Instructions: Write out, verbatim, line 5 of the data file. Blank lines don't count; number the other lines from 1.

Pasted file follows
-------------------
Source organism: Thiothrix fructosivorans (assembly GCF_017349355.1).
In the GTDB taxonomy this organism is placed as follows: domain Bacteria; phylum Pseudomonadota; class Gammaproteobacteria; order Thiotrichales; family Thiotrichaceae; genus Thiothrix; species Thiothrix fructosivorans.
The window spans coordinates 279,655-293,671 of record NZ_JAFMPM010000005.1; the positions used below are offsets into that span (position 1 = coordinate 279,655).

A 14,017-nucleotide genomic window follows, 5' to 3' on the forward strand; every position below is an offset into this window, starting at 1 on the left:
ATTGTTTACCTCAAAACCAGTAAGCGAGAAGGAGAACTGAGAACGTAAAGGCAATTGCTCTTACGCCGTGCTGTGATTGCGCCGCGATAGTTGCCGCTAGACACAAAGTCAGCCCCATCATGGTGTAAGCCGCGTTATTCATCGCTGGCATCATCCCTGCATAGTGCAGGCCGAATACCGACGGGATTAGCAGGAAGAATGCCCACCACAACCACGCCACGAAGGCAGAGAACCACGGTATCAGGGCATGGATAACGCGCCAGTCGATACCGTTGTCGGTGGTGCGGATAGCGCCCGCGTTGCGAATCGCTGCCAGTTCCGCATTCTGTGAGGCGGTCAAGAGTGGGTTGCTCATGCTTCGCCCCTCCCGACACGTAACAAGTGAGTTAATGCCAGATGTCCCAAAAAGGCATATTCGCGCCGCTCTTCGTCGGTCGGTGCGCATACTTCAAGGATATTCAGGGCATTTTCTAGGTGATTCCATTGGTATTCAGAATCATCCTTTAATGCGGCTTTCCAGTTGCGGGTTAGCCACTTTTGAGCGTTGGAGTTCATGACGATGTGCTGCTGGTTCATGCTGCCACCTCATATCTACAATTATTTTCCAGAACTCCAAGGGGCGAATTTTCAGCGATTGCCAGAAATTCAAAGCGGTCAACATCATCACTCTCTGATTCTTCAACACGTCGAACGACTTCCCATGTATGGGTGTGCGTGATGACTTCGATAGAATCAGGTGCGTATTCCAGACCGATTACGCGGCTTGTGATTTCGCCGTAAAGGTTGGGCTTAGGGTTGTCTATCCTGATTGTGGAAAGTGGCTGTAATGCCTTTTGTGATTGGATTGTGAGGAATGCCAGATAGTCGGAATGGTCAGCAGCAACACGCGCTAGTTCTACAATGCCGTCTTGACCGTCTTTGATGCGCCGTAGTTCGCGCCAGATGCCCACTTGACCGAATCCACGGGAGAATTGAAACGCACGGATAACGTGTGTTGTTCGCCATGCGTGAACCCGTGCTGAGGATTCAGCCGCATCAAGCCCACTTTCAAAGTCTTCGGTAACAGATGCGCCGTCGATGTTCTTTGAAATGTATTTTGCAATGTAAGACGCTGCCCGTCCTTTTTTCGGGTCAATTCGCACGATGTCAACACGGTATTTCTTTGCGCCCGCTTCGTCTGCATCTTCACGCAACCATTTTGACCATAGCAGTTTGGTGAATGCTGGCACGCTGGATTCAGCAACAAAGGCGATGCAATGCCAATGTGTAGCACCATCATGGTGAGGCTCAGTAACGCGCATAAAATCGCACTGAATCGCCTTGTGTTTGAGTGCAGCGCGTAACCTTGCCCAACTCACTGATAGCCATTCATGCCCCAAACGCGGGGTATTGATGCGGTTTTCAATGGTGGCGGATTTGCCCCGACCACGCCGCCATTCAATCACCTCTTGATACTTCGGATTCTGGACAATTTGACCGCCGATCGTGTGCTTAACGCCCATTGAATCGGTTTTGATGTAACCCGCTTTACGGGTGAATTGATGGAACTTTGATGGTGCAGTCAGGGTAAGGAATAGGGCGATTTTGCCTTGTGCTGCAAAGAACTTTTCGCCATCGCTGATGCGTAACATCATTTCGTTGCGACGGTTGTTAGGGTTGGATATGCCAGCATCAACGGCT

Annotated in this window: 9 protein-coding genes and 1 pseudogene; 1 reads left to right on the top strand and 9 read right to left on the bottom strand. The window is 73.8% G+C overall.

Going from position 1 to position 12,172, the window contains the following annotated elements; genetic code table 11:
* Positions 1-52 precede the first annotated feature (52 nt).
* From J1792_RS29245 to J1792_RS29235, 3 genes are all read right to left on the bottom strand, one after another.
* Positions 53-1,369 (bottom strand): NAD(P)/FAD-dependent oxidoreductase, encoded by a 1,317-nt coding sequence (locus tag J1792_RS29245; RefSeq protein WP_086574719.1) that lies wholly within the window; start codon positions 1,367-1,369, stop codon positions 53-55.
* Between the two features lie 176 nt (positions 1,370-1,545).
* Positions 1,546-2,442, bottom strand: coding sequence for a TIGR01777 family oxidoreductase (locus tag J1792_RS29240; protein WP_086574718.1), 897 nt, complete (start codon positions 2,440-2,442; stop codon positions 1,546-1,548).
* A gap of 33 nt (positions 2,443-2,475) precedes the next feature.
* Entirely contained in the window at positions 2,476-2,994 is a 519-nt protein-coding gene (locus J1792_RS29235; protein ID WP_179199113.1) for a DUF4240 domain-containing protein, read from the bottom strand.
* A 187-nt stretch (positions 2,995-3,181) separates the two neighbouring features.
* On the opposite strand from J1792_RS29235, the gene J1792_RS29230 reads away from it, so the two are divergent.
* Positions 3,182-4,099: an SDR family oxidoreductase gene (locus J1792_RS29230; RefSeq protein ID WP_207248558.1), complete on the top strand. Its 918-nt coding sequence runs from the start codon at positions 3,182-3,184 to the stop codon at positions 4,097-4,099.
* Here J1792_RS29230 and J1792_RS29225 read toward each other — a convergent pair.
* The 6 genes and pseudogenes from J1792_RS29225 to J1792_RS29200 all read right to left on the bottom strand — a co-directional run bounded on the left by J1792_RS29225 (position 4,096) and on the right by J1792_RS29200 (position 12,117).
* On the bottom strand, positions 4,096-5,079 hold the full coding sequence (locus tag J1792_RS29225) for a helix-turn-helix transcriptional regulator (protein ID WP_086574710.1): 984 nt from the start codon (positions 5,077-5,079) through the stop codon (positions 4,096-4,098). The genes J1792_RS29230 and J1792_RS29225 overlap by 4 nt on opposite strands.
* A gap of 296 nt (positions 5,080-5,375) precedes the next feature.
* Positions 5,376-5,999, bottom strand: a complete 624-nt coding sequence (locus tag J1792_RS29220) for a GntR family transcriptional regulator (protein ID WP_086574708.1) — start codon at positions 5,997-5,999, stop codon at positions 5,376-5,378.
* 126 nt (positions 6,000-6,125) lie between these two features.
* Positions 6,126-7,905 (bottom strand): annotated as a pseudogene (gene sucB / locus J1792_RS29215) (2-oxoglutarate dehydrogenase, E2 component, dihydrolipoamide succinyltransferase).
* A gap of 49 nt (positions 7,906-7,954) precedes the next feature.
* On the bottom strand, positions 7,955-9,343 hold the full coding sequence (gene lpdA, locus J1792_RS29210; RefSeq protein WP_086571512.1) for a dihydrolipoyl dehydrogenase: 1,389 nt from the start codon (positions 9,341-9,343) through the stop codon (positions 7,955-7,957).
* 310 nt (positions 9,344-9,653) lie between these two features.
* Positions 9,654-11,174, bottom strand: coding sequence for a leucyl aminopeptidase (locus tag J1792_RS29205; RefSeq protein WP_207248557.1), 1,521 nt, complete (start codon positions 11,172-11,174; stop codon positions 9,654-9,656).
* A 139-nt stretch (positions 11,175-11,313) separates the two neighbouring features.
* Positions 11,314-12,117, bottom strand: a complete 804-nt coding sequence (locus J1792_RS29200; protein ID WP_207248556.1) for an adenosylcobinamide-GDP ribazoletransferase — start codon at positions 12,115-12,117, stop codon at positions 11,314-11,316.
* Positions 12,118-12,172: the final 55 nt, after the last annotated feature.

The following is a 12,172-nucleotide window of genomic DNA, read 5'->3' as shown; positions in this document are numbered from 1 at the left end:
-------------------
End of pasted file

ATTGTTTACCTCAAAACCAGTAAGCGAGAAGGAGAACTGAGAACGTAAAGGCAATTGCTCTTACGCCGTGCTGTGATTGCGCCGCGATAGTTGCCGCTAGACACAAAGTCAGCCCCATCATGGTGTAAGCCGCGTTATTCATCGCTGGCATCATCCCTGCATAGTGCAGGCCGAATACCGACGGGATTAGCAGGAAGAATGCCCACCACAACCACGCCACGAAGGCAGAGAACCACGGTATCAGGGCATGGATAACGCGCCAGTCGATACCGTTGTCGGTGGTGCGGATAGCGCCCGCGTTGCGAATCGCTGCCAGTTCCGCATTCTGTGAGGCGGTCAAGAGTGGGTTGCTCATGCTTCGCCCCTCCCGACACGTAACAAGTGAGTTAATGCCAGATGTCCCAAAAAGGCATATTCGCGCCGCTCTTCGTCGGTCGGTGCGCATACTTCAAGGATATTCAGGGCATTTTCTAGGTGATTCCATTGGTATTCAGAATCATCCTTTAATGCGGCTTTCCAGTTGCGGGTTAGCCACTTTTGAGCGTTGGAGTTCATGACGATGTGCTGCTGGTTCATGCTGCCACCTCATATCTACAATTATTTTCCAGAACTCCAAGGGGCGAATTTTCAGCGATTGCCAGAAATTCAAAGCGGTCAACATCATCACTCTCTGATTCTTCAACACGTCGAACGACTTCCCATGTATGGGTGTGCGTGATGACTTCGATAGAATCAGGTGCGTATTCCAGACCGATTACGCGGCTTGTGATTTCGCCGTAAAGGTTGGGCTTAGGGTTGTCTATCCTGATTGTGGAAAGTGGCTGTAATGCCTTTTGTGATTGGATTGTGAGGAATGCCAGATAGTCGGAATGGTCAGCAGCAACACGCGCTAGTTCTACAATGCCGTCTTGACCGTCTTTGATGCGCCGTAGTTCGCGCCAGATGCCCACTTGACCGAATCCACGGGAGAATTGAAACGCACGGATAACGTGTGTTGTTCGCCATGCGTGAACCCGTGCTGAGGATTCAGCCGCATCAAGCCCACTTTCAAAGTCTTCGGTAACAGATGCGCCGTCGATGTTCTTTGAAATGTATTTTGCAATGTAAGACGCTGCCCGTCCTTTTTTCGGGTCAATTCGCACGATGTCAACACGGTATTTCTTTGCGCCCGCTTCGTCTGCATCTTCACGCAACCATTTTGACCATAGCAGTTTGGTGAATGCTGGCACGCTGGATTCAGCAACAAAGGCGATGCAATGCCAATGTGTAGCACCATCATGGTGAGGCTCAGTAACGCGCATAAAATCGCACTGAATCGCCTTGTGTTTGAGTGCAGCGCGTAACCTTGCCCAACTCACTGATAGCCATTCATGCCCCAAACGCGGGGTATTGATGCGGTTTTCAATGGTGGCGGATTTGCCCCGACCACGCCGCCATTCAATCACCTCTTGATACTTCGGATTCTGGACAATTTGACCGCCGATCGTGTGCTTAACGCCCATTGAATCGGTTTTGATGTAACCCGCTTTACGGGTGAATTGATGGAACTTTGATGGTGCAGTCAGGGTAAGGAATAGGGCGATTTTGCCTTGTGCTGCAAAGAACTTTTCGCCATCGCTGATGCGTAACATCATTTCGTTGCGACGGTTGTTAGGGTTGGATATGCCAGCATCAACGGCT